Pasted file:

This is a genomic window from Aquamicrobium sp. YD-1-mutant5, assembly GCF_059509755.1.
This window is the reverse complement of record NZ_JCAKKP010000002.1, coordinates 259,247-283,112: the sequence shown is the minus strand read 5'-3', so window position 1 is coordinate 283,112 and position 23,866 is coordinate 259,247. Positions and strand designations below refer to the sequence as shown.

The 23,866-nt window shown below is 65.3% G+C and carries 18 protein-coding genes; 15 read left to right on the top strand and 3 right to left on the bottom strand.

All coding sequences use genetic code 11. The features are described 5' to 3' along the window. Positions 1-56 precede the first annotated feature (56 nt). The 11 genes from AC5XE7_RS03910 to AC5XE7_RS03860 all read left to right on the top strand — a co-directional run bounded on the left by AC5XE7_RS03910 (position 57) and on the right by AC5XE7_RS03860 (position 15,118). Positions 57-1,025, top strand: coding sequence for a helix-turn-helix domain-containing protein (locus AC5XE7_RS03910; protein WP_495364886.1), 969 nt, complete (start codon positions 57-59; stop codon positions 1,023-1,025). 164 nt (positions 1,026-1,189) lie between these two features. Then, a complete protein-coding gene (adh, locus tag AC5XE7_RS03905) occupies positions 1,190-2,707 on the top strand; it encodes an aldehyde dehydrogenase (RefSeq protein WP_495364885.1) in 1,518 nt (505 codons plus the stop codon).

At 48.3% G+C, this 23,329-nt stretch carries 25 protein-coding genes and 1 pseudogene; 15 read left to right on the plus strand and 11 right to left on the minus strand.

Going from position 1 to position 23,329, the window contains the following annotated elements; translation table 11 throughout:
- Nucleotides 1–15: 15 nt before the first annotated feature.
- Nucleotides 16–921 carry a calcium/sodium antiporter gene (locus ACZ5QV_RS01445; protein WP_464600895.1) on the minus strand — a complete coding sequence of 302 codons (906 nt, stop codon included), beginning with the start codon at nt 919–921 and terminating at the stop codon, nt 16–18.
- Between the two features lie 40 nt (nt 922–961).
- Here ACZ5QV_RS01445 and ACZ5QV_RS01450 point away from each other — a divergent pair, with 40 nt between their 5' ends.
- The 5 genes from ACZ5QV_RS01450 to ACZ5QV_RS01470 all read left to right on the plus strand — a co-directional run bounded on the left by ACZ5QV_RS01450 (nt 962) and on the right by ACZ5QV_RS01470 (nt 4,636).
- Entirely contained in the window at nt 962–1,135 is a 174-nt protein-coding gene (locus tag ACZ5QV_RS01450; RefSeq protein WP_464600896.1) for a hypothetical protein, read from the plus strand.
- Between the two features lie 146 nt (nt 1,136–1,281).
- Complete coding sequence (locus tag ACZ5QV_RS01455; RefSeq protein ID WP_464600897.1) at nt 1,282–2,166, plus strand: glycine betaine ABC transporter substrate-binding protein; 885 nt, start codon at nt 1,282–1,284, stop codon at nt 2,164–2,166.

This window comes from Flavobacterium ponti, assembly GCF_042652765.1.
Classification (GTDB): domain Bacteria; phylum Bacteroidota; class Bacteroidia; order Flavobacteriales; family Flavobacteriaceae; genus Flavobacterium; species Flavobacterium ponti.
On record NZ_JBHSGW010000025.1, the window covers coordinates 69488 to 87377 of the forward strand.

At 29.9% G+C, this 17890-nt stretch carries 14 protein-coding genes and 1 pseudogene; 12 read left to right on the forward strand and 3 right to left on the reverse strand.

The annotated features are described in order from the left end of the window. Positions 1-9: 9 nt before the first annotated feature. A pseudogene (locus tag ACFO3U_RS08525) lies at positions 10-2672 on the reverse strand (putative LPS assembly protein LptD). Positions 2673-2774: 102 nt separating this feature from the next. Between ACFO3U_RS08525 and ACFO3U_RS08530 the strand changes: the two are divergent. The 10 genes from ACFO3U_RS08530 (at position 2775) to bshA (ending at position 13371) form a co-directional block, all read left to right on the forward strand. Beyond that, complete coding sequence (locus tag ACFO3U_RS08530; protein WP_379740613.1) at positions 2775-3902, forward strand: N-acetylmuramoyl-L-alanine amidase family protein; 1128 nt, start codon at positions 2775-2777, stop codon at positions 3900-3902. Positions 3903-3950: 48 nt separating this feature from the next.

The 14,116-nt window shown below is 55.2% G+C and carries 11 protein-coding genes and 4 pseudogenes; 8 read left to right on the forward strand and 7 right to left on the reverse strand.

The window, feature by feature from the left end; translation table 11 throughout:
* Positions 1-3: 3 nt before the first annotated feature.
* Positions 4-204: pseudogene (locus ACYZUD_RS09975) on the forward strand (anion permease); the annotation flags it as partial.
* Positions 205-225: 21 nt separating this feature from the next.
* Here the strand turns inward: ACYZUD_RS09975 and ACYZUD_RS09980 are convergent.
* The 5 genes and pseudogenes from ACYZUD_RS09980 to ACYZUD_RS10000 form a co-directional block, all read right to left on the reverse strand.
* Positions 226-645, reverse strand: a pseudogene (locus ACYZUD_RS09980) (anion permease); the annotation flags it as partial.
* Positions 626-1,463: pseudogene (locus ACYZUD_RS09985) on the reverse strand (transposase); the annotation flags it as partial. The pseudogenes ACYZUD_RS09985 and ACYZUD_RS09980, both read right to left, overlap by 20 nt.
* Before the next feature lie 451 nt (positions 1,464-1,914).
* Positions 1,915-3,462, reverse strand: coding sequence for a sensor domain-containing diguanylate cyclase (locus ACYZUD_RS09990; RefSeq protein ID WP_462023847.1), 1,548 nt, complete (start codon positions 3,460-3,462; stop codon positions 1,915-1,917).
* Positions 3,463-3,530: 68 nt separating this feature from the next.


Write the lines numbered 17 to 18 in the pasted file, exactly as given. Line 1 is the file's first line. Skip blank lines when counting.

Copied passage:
On record NZ_JBHSGW010000025.1, the window covers coordinates 69488 to 87377 of the forward strand.

At 29.9% G+C, this 17890-nt stretch carries 14 protein-coding genes and 1 pseudogene; 12 read left to right on the forward strand and 3 right to left on the reverse strand.